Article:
AGATHA (director: Michael Apted; screenwriters: story by Kathleen Tynan/Kathleen Tynan/Arthur Hopcraft; cinematographer: Vittorio Storaro; editor: Jim Clark; music: Johnny Mandel; cast: Dustin Hoffman (Wally Stanton), Vanessa Redgrave (Agatha), Timothy Dalton (Col. Archibald Christie), Celia Gregory (Nancy Neele), Helen Morse (Evelyn Crawley), Carolyn Pickles (Charlotte Fisher), Timothy West (Kenwood), Barry Hart (Superintendent Macdonald), Paul Brooks (Foster); Runtime: 98; MPAA Rating: PG; producer: Jarvis Astaire/Gayrik Losey; Warner Bros.; 1979-UK/USA)
Unconvincing. Reviewed by Dennis SchwartzA fictionalized account of the actual disappearance of noted crime writer Agatha Christie for 11 days, starting on December 3, 1926. The writer’s disappearance from her suburban London residence was never explained. Speculation was that she was murdered or committed suicide. In this tale Agatha is told by her colonel hubby (Timothy Dalton) that he wishes a divorce to marry his secretary Nancy Neele (Celia Gregory). Agatha tries suicide by car but fails, abandoning her car in the woods and using the alias of her husband’s secretary and lover to register at a hotel in Harrogate that was noted for its spa treatments for its wealthy clientele. American reporter Wally Stanton (Dustin Hoffman) tracks her down and gets involved with her. After Agatha was discovered alive, two years later, the couple divorced and the colonel married his secretary lover. Michael Apted (“The Squeeze”/”Extreme Measures”) works from a slight plot and offers no suspense. It’s based on the story by Kathleen Tynan, and is co-written by Tynan and Arthur Hopcraft. Though the period details are good, the execution is flat and the wild tale is unconvincing. A miscast Hoffman lumbers through the film ruining every scene he’s in. Its only glory is the bravo heartfelt performance by Redgrave. I could find no reason for making the aimless film since it doesn’t tell us much.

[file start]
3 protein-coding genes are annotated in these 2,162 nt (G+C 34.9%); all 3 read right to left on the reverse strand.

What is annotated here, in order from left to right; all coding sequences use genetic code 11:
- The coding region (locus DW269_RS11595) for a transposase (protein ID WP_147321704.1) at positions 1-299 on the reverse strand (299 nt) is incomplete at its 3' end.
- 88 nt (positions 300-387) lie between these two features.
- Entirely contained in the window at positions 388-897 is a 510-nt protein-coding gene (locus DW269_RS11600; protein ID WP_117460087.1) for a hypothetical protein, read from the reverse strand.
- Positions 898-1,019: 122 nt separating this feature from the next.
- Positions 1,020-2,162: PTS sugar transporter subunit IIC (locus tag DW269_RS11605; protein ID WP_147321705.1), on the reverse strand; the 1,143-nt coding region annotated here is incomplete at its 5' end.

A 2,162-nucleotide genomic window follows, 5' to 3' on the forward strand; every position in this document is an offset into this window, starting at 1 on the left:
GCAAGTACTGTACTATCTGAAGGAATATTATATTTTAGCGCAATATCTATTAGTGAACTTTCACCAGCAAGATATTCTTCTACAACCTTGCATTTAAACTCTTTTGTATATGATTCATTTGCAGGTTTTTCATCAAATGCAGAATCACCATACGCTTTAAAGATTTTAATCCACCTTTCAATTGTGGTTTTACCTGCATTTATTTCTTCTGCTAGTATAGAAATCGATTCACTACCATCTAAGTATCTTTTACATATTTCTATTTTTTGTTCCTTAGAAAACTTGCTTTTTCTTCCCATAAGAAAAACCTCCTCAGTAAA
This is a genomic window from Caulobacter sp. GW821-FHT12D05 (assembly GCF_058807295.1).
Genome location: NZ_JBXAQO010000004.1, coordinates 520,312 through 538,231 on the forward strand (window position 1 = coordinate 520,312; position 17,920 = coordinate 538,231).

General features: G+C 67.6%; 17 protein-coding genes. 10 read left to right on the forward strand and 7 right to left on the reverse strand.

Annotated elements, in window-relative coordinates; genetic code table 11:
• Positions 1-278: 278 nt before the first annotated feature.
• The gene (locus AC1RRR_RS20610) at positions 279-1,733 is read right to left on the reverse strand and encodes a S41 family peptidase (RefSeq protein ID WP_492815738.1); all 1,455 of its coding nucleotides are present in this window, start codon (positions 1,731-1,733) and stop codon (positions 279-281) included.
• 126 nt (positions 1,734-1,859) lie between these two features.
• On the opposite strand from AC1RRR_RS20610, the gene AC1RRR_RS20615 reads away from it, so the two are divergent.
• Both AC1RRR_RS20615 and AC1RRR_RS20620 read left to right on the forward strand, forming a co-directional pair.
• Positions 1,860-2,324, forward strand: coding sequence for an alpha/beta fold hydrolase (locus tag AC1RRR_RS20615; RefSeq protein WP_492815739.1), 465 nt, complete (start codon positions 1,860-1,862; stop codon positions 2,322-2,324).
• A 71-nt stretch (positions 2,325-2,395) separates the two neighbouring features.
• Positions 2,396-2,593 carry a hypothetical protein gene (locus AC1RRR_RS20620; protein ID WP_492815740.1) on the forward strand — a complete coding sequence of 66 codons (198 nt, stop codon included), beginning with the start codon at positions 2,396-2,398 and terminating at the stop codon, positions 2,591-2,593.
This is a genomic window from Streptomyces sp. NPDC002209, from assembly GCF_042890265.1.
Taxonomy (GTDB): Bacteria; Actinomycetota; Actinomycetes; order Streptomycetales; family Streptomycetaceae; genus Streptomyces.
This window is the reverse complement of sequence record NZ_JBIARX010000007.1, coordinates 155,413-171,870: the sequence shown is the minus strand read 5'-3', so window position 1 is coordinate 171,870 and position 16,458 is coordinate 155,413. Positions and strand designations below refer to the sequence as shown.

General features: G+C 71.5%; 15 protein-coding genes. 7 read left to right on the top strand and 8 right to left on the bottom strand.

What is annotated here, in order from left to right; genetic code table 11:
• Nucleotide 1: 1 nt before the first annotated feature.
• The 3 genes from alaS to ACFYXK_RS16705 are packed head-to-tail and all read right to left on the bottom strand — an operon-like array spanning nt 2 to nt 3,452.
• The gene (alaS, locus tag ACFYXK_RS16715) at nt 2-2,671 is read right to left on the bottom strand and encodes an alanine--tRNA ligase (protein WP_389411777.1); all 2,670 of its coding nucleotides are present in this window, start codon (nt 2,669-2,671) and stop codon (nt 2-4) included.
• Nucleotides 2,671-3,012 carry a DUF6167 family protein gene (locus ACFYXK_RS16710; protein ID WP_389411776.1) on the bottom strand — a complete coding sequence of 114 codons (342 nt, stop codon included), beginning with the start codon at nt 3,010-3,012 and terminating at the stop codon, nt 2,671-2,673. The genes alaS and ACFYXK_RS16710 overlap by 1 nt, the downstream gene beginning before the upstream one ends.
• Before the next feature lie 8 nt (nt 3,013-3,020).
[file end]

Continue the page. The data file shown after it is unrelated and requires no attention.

Dennis Schwartz: “Ozus’ World Movie Reviews”